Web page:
A Guide to Paros, Greece

A view of Paraos from the sea
A view of Paraos from the sea | Photo by Daria Nepriakhina 🇺🇦 on Unsplash

A quieter alternative to neighbouring islands Mykonos and Santorini, tranquil Paros is where to go for an easy-going, authentic Greek getaway. Discover the best of the Aegean island, from what to eat to where to stay, with Culture Trip’s guide to Paros.

Paros, one of the larger islands of the Cycladic archipelago, is known mostly for two things: marble and watersports. There’s good reason for both—Parian marble, quarried on the island, was used by sculptors in many works of ancient Greek art, while the island’s windy climate coupled with the crystal-clear flat water of the surrounding Aegean Sea make for ideal windsurfing and kitesurfing conditions.

Visit today and you’ll discover there’s much more to Paros than white stone and windsurfing. This is an island where charming meets chic: think mazy little villages and lively port towns, golden beaches and hilly hiking trails, restaurants and traditional tavernas serving up seasonal, seafood-heavy feasts.

When to visit Paros

Paros hasn’t quite reached the stratospheric popularity of neighbours Santorini and Mykonos. It might have something to do with getting here – either by ferry or by flying into the island’s tiny airport from Athens or Thessaloniki, placing Paros out of reach for international budget airlines. Perhaps because it is a little harder to get to, Paros feels relatively protected from overcrowding, though it can still get busy in the height of summer. Visit in the shoulder seasons and you’ll enjoy a much more peaceful atmosphere. Keep in mind that most Paros hotels open their doors from late April through to mid-October.

Paros: Where to stay

Spectacular views of Paros from Parostia Restaurant

Opened in June 2022 is Cosme, an oasis of Greek hospitality and laid-back charm at the edge of harbour town Nassoua. Everything is seamless here: whitewashed buildings and meandering pathways that mirror the streets and architecture of nearby Nassoua; a semi-circle shaped infinity pool that seems to seep into the blue of the bay beyond. It’s not just a place to sleep, either—Parostià, the hotel’s beachside restaurant, is sublime, serving up ‘Medite-Grecian’ dishes from celebrated Greek chef Yiannis Kioroglou. Round off your stay with a treatment at on-site Elios Spa, which offers everything from pre and post-sun rituals to Greek yoghurt facials.

The best Paros towns to visit

Paros’ towns have a little bit of something for everyone. Parikia, a market town on the port and capital of Paros, is the heart of local life on the island. The town is home to the historic Panagia Ekatontapiliani, an impressive and well-preserved Byzantine church, as well as the 13th-century Frankish castle. Wander the pathways surrounding the castle to get a feel of ancient Paros, then mooch around the Old Town’s vintage boutiques and traditional souvenir shops. Here, you can pick up everything from local olive oil and Parian wine to sandals and sweets.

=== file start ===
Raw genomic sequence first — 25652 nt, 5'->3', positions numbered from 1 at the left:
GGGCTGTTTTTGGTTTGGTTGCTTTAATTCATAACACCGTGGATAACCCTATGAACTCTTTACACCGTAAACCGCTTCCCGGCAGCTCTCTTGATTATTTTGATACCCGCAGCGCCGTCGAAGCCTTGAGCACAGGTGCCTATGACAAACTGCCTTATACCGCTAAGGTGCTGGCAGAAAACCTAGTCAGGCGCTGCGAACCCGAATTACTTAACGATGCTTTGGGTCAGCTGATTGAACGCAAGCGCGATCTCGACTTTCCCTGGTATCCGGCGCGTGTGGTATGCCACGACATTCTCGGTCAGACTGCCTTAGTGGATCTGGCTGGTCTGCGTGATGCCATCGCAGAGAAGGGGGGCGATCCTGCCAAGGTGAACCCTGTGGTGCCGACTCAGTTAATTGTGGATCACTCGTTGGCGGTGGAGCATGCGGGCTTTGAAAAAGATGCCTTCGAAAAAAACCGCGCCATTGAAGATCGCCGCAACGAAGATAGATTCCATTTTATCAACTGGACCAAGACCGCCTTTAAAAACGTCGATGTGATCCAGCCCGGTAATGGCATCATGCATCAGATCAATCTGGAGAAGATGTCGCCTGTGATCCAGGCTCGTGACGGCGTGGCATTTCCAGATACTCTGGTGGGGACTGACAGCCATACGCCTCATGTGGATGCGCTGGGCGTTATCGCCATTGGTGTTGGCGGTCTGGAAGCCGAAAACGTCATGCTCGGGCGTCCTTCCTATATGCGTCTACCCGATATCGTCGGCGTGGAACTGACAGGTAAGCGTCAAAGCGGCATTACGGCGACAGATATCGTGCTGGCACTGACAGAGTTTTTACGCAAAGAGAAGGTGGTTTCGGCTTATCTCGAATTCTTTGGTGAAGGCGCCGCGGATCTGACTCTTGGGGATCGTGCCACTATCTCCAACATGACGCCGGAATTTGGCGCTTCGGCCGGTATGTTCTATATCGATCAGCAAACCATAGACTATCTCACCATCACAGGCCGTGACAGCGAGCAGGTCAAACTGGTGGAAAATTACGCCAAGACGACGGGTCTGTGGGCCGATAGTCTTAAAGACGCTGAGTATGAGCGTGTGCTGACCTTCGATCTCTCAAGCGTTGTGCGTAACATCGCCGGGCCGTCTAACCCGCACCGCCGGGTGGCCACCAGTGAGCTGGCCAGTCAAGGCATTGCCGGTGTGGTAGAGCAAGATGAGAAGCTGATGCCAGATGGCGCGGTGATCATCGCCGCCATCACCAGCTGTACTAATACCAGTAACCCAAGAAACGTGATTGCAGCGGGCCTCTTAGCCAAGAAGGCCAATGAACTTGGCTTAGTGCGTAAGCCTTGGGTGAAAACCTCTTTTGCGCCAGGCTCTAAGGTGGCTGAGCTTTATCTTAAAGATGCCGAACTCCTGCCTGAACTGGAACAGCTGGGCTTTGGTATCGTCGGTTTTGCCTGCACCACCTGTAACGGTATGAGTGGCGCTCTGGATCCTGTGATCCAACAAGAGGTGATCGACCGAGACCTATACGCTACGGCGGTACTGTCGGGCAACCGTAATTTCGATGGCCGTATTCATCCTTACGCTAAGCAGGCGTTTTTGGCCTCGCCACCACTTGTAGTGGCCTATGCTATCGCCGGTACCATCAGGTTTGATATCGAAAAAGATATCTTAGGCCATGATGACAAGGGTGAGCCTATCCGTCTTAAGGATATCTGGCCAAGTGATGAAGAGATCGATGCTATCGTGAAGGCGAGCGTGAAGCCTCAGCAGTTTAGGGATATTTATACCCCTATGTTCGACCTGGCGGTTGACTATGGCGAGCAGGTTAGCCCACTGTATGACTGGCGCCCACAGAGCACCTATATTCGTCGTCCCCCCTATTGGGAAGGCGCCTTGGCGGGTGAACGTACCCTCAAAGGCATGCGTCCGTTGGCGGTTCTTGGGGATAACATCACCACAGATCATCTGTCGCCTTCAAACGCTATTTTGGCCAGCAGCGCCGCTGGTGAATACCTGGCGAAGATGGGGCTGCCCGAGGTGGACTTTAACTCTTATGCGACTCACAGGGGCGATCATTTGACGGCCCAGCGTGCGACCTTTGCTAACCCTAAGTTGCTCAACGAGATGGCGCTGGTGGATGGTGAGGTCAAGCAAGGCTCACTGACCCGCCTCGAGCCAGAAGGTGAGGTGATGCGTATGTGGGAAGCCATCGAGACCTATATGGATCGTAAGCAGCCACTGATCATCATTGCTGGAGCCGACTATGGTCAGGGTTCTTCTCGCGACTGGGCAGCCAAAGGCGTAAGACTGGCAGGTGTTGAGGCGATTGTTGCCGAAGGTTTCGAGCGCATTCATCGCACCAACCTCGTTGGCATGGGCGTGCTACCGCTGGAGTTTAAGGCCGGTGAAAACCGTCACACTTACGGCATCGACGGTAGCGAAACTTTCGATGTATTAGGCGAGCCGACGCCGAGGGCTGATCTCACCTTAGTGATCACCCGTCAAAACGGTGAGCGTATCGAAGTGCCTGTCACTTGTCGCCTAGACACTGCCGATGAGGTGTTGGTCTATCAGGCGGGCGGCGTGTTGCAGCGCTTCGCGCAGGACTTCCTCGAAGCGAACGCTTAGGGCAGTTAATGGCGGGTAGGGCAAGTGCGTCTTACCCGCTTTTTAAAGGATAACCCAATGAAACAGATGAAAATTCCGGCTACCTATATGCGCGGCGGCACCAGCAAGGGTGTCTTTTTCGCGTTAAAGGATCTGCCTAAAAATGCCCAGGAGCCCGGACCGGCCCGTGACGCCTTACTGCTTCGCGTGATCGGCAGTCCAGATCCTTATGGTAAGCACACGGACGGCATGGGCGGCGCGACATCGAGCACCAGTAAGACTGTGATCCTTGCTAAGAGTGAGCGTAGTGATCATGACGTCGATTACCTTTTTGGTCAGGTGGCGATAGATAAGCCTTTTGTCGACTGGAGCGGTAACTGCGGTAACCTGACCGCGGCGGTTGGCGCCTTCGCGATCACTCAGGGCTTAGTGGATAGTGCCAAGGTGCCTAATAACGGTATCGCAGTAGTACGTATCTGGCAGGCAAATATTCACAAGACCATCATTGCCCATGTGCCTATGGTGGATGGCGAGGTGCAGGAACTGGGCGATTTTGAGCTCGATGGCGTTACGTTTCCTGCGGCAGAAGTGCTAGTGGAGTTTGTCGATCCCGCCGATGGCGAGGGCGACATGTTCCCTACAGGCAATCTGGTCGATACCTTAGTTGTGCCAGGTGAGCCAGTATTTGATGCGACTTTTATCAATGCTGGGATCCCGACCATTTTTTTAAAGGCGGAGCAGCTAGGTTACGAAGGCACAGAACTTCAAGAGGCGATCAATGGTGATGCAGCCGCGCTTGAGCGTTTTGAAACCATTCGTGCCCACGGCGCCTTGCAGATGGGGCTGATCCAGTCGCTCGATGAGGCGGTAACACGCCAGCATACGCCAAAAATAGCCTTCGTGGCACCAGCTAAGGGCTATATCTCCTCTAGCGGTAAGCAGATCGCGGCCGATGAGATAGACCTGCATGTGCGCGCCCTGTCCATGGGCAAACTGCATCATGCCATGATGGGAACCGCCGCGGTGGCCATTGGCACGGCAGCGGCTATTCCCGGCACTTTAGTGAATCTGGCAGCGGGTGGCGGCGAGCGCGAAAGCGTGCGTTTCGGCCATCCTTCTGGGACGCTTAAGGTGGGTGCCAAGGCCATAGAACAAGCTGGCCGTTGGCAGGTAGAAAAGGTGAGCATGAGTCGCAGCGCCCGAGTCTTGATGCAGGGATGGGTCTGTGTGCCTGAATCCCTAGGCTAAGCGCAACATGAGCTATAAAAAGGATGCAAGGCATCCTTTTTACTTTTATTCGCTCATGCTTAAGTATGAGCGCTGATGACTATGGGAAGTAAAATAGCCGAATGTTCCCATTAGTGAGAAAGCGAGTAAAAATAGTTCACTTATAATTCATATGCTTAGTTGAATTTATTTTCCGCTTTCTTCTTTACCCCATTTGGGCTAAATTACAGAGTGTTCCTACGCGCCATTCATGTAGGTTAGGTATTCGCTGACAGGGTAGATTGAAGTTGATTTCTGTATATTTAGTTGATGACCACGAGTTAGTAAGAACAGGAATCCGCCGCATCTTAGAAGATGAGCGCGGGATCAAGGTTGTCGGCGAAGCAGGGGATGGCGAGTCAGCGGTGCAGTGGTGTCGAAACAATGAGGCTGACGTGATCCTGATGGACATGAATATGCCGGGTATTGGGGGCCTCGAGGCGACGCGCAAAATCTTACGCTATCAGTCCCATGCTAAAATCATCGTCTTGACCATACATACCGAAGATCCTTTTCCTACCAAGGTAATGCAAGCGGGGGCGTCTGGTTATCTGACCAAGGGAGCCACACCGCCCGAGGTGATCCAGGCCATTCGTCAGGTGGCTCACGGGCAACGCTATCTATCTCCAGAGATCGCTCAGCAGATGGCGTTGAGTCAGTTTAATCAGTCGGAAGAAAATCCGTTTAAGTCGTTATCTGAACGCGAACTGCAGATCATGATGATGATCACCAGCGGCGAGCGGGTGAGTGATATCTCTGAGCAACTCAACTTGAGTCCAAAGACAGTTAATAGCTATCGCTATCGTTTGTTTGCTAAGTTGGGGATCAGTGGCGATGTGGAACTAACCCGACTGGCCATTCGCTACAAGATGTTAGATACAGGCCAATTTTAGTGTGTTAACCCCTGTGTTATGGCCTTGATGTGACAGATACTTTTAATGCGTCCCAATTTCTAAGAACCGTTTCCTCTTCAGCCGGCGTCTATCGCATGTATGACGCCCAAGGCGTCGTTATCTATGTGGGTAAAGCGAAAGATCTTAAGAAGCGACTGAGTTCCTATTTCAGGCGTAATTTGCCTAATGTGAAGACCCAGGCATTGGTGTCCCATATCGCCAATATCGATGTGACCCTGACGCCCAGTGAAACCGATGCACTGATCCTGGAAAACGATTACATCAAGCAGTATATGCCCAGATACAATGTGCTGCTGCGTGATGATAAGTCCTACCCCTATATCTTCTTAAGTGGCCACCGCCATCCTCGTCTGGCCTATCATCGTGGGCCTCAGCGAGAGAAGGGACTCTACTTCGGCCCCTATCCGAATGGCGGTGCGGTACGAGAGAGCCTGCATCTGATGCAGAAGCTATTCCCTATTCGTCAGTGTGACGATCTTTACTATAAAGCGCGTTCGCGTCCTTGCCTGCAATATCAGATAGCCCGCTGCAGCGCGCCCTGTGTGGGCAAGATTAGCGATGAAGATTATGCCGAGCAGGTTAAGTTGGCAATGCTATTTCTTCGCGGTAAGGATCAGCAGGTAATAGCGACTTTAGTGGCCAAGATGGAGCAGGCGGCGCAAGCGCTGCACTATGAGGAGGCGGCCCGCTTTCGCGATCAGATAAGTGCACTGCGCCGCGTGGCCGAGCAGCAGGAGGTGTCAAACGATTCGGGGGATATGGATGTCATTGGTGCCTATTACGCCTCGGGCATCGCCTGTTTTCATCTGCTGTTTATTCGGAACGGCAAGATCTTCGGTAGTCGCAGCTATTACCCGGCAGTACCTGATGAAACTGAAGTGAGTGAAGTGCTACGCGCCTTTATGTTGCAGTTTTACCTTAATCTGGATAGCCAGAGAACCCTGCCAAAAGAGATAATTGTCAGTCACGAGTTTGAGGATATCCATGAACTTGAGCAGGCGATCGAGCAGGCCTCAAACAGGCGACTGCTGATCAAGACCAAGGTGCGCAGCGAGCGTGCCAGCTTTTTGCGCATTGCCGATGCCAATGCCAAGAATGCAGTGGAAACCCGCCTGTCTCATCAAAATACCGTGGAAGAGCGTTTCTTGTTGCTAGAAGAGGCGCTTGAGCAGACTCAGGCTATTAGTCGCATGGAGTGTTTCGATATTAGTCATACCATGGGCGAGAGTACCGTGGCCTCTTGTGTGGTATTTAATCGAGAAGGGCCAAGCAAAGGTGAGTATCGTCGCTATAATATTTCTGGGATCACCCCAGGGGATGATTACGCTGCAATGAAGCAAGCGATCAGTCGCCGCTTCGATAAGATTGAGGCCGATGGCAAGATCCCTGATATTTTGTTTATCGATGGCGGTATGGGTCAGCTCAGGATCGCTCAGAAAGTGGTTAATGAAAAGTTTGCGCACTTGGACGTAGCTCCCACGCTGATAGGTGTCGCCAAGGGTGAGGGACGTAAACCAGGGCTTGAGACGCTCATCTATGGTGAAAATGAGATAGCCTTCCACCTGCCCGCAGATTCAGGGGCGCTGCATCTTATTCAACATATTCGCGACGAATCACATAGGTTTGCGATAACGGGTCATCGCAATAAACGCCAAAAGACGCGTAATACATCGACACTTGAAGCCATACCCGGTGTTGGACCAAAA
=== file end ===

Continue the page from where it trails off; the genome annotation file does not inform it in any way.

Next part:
Next up is Lefkes, a mountaintop village at the heart of the island. Spend an afternoon wandering the sloping streets and alleyways, making sure to stop at one of many tucked-away cafes for a glass of local wine and a portokalopita (Greek orange pie). Working away behind the doors of Lefkes’ tightly packed ivory buildings is a community of international artists. Todd Marshard’s serene, earthy ceramics workshop, just before the main square of the Church of Agia Triada, is well worth a visit. Just around the corner is the studio of Greek-German artist Angelika Vaxevanidou, who creates intricate pencil and watercolour portraits.

At the northern tip of the island is the harbour town of Naoussa. Here, expect a slightly more cosmopolitan vibe, as Naoussa is the hub of nightlife on the island and can get very busy during summer. There’s a maze of cocktail bars overlooking the water; start the night with sundowners here before moving on to Agosta, a small but lively nightclub that stays open until dawn.

Eating on Paros

Dining on Paros means indulging in local, seasonal and authentic Greek feasts. Make sure to try locally-produced cheese, which you’ll find served with salad or in pies. Seafood is a staple of the Parian diet; tuck into salatouri, a zingy skate salad local to Paros and Naxos, and touloumotiri, traditional Greek fisherman’s soup. Vegetables feature heavily in Greek meze, including fried aubergine and baked chickpeas. To finish, you’ll typically be served the traditional ‘sweet of the spoon’; chunks of fruit in sweet, aromatic syrup, usually poured on top of a creamy pile of Greek yoghurt at the end of the meal. The rule is to have one spoon—hence the name—taken from a dish in the centre of the table, though it’s a difficult rule to stick to.

Meat eaters won’t be left unsatisfied. Agnadio in Lefkes specialises in grilled and slow-cooked meat, and boasts a large terrace with views over the village and surrounding hills. For a truly authentic experience, venture into one of Paros’ smaller villages and dine at a friendly local haunt, such as the family-run Tsitsanis tavern in Prodmoros.

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